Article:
I previously shared the most unexpected journey we've probably ever taken, the holiday that turned into months being stuck in limbo in the U.S. I was also interviewed about our experiences on the podcast Nomadtopia Radio for the Grounded Nomads series (from which I've borrowed part of my title). Thanks to COVID-19, many of us, especially nomads, are in the same boat. As I shared at the end of that post and podcast, we were just taking it day by day. Since that time, we continued living the isolated existence we've all become too familiar with this year while trying to enjoy the moments. I feel fortunate to have work I enjoy to keep me busy (albeit sometimes a little too busy). Long walks and yoga helped me find balance.
We were especially fortunate to be able to spend some large chunks of time at my parents' beach house in the Outer Banks. It is the perfect place to self-isolate and you can't beat the view. We enjoyed seafood meals out on the screened porch, my walks included daily duck escapades, and we took the paddle boat out for a spin a time or two. Despite slathering on the sunscreen, I even managed to develop a slight tan for the first time in years. It was lovely.
We alternated between NC and MD with my parents. As mentioned before, we can never fully express our gratitude to them. Having a home (or homes) while we were technically homeless relieved a lot of potential stress.
As the situation unfolded in the early months and we realized we would not be returning to China anytime soon, we started formulating a plan as best we could. Planning during the coronavirus pandemic means knowing that plan is likely to change. This situation has shown us all just how adaptable we can really be and just how uncertain life really is. We had been starting to plan a transition to a new home country (well, actually somewhere we lived years ago), Spain, over the past year. So, we first worked on getting our paperwork that had been left behind in China. Luckily, a friend helped us with that (and our belongings). But, of course, right as that arrived, thing shut down in the U.S. So, we patiently waited and kept an ear to the ground about the situation.
Sometime during the summer, we found out the consulates were reopening. We worried that due to the ban on Americans traveling to Europe, we couldn't proceed. But, it's always best to ask! And, the Spanish consulate explained that if we had residency, we could travel there.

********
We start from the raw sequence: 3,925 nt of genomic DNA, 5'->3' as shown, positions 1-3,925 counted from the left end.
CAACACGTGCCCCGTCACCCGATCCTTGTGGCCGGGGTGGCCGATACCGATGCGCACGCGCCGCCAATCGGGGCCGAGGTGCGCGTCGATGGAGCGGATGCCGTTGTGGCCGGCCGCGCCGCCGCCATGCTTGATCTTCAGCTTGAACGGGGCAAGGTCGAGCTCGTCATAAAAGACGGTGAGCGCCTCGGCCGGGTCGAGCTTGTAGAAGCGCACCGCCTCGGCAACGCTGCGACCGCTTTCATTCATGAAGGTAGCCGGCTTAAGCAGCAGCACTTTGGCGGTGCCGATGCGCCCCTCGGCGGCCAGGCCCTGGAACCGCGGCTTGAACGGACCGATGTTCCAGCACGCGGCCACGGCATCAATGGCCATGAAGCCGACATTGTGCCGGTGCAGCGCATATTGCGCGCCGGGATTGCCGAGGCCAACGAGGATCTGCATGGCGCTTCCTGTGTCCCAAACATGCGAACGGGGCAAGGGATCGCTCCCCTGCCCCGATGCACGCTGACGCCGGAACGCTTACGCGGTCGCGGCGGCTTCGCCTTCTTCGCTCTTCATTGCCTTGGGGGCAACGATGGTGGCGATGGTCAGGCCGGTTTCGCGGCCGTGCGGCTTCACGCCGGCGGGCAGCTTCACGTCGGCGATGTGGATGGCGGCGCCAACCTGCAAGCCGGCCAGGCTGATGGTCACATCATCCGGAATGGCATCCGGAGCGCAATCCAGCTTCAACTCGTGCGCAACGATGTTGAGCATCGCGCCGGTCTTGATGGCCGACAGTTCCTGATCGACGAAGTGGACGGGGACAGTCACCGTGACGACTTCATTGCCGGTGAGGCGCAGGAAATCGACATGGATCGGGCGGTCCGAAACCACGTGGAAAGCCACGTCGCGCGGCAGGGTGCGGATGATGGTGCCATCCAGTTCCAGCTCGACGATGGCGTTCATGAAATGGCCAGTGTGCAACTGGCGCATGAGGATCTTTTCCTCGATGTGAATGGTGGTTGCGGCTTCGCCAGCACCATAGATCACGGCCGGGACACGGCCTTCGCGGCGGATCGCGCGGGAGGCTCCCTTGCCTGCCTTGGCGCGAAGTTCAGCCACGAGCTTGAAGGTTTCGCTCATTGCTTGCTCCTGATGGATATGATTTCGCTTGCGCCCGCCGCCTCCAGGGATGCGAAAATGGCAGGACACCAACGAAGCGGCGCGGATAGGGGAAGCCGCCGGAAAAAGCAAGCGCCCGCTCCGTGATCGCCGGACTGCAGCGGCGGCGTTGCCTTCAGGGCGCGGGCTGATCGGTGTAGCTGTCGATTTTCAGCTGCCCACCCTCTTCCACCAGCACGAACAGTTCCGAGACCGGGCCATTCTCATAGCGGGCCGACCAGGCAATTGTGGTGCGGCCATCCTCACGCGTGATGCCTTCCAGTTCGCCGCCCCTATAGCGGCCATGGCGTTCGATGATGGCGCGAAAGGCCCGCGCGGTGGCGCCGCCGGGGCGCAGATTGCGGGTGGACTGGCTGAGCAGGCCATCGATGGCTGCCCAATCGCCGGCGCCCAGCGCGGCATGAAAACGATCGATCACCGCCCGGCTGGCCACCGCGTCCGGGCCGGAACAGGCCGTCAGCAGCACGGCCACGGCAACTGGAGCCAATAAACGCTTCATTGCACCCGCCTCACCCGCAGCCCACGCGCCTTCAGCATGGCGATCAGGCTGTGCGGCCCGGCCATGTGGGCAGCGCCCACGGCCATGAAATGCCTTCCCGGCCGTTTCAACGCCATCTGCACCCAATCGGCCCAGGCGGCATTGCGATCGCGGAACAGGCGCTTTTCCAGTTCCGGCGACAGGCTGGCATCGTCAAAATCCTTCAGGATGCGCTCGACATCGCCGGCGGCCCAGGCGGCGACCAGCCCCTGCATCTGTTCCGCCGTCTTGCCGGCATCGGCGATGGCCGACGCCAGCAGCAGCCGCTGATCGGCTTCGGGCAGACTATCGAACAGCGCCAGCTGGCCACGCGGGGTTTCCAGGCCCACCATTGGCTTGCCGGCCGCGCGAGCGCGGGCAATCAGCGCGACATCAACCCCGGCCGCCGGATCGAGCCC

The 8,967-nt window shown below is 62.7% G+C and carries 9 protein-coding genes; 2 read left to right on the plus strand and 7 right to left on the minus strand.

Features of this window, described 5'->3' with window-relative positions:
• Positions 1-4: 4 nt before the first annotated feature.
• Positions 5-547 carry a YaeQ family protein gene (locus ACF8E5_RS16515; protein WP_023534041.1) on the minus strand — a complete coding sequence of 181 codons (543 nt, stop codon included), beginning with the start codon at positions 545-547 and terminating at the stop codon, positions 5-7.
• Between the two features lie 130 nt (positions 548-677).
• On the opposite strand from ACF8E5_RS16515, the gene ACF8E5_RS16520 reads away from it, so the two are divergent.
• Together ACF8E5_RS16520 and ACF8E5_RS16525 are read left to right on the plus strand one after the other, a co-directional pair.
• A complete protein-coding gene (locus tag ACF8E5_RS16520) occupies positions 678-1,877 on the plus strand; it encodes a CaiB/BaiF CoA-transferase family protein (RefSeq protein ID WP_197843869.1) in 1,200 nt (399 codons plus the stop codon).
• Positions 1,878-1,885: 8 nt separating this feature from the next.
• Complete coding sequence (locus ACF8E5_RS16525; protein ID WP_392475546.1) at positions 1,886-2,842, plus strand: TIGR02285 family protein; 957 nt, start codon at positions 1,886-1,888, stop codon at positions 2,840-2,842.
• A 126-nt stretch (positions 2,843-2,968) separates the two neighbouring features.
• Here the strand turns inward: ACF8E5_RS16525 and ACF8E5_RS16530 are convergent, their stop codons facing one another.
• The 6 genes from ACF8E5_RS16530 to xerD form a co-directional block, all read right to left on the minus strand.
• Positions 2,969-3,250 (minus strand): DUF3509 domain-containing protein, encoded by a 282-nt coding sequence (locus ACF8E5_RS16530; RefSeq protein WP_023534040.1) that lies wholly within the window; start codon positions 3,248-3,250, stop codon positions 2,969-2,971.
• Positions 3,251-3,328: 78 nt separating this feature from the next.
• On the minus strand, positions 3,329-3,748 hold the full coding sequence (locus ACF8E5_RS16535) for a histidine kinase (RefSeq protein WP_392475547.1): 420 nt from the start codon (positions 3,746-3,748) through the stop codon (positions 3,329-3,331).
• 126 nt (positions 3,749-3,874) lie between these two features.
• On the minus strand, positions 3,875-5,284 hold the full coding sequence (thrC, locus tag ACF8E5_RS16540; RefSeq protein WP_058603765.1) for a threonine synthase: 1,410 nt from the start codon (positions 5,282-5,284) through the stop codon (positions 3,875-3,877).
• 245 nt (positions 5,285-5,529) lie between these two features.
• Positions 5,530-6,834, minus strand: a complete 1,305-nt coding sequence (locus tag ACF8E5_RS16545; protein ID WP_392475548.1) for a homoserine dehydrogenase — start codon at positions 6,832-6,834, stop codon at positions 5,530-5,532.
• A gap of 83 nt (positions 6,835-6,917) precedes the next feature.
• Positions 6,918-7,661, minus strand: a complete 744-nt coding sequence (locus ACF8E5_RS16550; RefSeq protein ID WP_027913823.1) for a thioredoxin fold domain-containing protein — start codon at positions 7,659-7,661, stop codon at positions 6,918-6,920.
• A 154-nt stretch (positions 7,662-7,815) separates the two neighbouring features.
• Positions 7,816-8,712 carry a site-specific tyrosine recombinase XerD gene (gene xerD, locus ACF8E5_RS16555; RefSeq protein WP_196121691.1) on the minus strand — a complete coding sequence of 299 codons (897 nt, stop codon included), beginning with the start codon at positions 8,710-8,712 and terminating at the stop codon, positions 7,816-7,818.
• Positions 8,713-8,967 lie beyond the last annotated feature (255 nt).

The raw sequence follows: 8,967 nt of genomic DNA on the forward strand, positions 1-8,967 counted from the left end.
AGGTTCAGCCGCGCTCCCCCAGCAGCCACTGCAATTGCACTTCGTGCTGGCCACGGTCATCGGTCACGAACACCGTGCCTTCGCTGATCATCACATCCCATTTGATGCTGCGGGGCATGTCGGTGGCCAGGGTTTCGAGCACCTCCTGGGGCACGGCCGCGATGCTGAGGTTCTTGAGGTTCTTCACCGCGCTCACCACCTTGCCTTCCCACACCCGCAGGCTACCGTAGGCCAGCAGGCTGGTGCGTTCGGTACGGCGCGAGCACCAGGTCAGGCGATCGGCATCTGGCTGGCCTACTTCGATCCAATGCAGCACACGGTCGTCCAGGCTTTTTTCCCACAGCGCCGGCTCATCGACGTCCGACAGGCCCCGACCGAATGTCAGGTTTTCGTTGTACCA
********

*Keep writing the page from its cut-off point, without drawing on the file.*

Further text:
However, most documents have a time limit and they advised we redo the expired ones, even though technically the shutdown time is supposed to be discounted. It's so easy to get frustrated and overwhelmed with this stuff, especially during a crisis when everything has an added level of difficulty. But, living overseas helps one develop perseverance and resourcefulness. We just broke down what needed to be done and began researching and tackling each task.
First was getting a new health certification (without having a primary care doctor). I emailed and called countless places. Finally, my Mom mentioned a couple places to me including Passport Health. Sure enough, they were able to help so we booked an appointment for when we would be returning to Maryland. Then there was the process of getting a new criminal records check for the time we'd been in the U.S. Slowly, but surely, we got everything into place.
The DC consulate was quite helpful and responded to our email questions throughout. They let us make an appointment when most paperwork was in place and just the last couple pieces were missing. So, we just had to wait for that date and gather the final pieces.
Meanwhile, we were making housing plans as we had some scheduling conflicts. So, we booked an Airbnb for a couple weeks and then another one for a couple nights around the date of our consulate appointment. These felt like mini holidays even though it was more just a temporary change in residence. Different scenery and some new places to get carryout!
Scenes from my walks in Frederick, MD and DC
Our appointment went smoothly. As usual, I was second-guessing and stressing over nothing. We were done in 15 minutes. They told us we could expect to hear from them in about 3-4 weeks. I assumed it would be more like five. Just over two weeks later, I got a voicemail asking what date we wanted on our visas!
Since then, we have worked on securing an apartment, picking flights in a time when one never knows what will actually fly, and various other little tasks involved in the move (surprisingly, not too many). We had visits with both sets of parents and I recently got to see my grandfather outside at his ALF. We came back to Maryland to wrap up things and begin repacking our stuff to fit it all into three suitcases each.
So, if the flights actually leave and no other unforeseen issues come up, we will be moving onto the next chapter in our adventures at the beginning of October!